Although this month's theme was supposed to be about how our writing has been informed by our home life and how we have mined our past for stories, I’m going to forego the walk down memory lane. Suffice it to say, everything I’ve ever written has its roots in a rich and dysfunctional past, lol. The same can be said for most of what I read. So, instead of further discussing my own twisted tale of woe, I’d like to offer a random book recommendation.
Firekeepers Daughter, if you haven’t read it yet, is my new favorite YA novel and the best thing I’ve read (or listened to) this year. I downloaded the audiobook on the recommendation of a teacher who loves to read about social justice issues and books with diverse characters. I was not disappointed!
Debut author Angeline Boulley does an amazing job immersing the reader in details of tribal life and the hardships faced living on a Reservation in Michigan’s Upper Peninsula in the early 2000's.
The writing is intelligent, authentic, and captivating, and the narration was beautifully done! (Huge kudos to narrator Isabella Star LaBlanc, who gets the teen voices, inflections, and emotion just right). I loved hearing the Ojibwa language and learning about tribal culture and history. With some quirky characters thrown in and a heroine to be admired, the author paints a picture that shows the depth and understanding of someone who herself is a tribal member of the Chippewa Indians and has been a Director of Indian Education at the local level and at the US Department of Education. She writes with first hand knowledge and experience that takes the reader on an in-depth journey into tribal life. We have so much to learn from the wisdom of Native peoples. I came away from this book with a new understanding and even greater appreciation for our Native brothers and sisters.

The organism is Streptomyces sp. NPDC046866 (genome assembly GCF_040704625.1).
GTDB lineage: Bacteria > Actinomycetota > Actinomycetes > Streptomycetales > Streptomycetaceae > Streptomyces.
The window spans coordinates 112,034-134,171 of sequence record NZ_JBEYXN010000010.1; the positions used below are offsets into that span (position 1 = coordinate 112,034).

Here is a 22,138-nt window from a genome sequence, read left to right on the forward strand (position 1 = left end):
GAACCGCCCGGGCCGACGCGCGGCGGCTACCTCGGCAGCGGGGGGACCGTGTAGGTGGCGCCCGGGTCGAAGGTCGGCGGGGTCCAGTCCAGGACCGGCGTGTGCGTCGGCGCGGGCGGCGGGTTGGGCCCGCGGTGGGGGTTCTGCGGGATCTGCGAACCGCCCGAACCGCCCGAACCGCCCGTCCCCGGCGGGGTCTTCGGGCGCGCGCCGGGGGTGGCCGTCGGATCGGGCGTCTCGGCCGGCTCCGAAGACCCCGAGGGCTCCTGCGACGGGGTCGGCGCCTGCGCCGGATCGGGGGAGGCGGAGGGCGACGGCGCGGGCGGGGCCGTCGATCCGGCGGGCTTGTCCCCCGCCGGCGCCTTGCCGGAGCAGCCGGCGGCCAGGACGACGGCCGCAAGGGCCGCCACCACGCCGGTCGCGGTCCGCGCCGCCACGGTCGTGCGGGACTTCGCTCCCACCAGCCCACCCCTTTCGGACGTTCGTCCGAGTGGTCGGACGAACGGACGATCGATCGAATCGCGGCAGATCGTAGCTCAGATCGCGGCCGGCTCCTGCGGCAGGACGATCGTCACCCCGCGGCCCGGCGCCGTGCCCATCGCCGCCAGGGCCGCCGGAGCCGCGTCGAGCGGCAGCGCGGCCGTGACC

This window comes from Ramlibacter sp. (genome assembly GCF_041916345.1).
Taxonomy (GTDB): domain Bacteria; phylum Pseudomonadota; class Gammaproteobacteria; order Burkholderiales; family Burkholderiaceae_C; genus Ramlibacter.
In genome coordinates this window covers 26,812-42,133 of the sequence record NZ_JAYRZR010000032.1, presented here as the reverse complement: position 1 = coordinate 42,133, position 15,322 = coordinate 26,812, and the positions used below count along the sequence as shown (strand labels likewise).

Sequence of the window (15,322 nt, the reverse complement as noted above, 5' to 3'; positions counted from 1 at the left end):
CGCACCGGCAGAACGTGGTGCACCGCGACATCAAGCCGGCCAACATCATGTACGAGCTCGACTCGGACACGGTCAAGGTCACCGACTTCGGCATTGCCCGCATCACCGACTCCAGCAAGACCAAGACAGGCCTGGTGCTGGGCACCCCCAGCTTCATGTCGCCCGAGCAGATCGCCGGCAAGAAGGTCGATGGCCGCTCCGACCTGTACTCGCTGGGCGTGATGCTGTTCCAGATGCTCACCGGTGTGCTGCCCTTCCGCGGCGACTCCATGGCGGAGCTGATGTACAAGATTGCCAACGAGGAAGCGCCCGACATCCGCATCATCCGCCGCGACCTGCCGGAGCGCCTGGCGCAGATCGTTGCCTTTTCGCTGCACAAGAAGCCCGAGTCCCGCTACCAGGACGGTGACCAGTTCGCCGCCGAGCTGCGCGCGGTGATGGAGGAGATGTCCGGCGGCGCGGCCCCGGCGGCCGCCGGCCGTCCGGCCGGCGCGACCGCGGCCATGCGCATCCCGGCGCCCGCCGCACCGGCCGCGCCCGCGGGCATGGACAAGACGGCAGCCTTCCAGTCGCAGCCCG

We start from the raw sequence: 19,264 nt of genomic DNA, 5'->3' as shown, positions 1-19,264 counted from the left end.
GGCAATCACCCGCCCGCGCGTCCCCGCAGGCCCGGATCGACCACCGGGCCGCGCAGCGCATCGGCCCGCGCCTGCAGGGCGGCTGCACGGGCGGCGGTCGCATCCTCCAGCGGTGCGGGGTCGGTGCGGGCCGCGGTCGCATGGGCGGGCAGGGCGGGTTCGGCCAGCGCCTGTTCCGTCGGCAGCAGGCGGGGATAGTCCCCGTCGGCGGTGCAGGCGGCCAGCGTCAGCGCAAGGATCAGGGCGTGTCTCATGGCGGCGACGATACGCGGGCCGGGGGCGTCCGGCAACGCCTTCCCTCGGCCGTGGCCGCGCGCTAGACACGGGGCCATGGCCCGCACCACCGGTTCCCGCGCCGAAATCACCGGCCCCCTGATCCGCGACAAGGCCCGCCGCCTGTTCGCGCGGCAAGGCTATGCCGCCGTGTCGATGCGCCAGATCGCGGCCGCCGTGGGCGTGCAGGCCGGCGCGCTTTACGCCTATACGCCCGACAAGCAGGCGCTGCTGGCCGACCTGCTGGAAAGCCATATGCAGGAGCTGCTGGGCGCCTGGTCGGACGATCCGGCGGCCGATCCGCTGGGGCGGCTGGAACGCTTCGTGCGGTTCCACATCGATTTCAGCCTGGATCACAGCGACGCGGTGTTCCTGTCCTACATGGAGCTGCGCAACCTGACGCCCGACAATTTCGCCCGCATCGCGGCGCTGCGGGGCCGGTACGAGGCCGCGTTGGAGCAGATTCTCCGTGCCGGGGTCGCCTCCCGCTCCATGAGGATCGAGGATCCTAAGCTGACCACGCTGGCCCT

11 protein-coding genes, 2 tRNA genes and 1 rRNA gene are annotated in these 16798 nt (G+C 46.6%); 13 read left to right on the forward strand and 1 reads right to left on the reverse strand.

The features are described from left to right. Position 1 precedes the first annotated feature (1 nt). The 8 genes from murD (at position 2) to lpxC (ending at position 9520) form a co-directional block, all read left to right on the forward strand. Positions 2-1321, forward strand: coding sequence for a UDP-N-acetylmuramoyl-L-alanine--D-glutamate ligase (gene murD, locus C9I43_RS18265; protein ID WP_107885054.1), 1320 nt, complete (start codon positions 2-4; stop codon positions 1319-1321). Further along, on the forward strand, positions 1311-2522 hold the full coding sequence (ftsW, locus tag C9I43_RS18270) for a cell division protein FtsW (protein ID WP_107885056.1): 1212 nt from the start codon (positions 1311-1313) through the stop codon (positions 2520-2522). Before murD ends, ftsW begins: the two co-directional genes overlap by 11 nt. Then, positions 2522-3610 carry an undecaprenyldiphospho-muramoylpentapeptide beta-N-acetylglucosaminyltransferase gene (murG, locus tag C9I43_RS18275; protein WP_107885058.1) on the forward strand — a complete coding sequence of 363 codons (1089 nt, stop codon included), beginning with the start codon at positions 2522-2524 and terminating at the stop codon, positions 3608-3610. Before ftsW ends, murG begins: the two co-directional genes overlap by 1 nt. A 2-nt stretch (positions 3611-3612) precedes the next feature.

FIREKEEPER'S DAUGHTER is a YA novel with some mature, gritty, and important subject matter (meth addiction, missing indigenous women/girls, sexual assault, corruption, the difficulties of navigating tribal ancestry, and the importance of community), but I would say this book is appropriate for mature teen readers (13+) and a heck of a great story for those looking for a smart, action packed, wonderfully written, emotional read.
The novel’s plot centers on Daunis Fontaine, an 18-year-old girl who is half white and half Ojibwe who often feels torn between cultures. Her dreams of playing college hockey are dashed when an injury keeps her sidelined and a family tragedy derails her plans to leave home. When she witnesses a murder and goes undercover for the FBI, Daunis uses her smarts, tenacity, and innate courage to unravel the case, putting herself and the ones she loves at grave risk. I won’t give away any more, but there is a romance, plenty of heart wrenching family drama, and a good amount of mystery and suspense.
A thoroughly enjoyable and enlightening read! Highly recommend…
Write on and read on, friends!
Have you read any good YA novels lately?
Peace and blessings,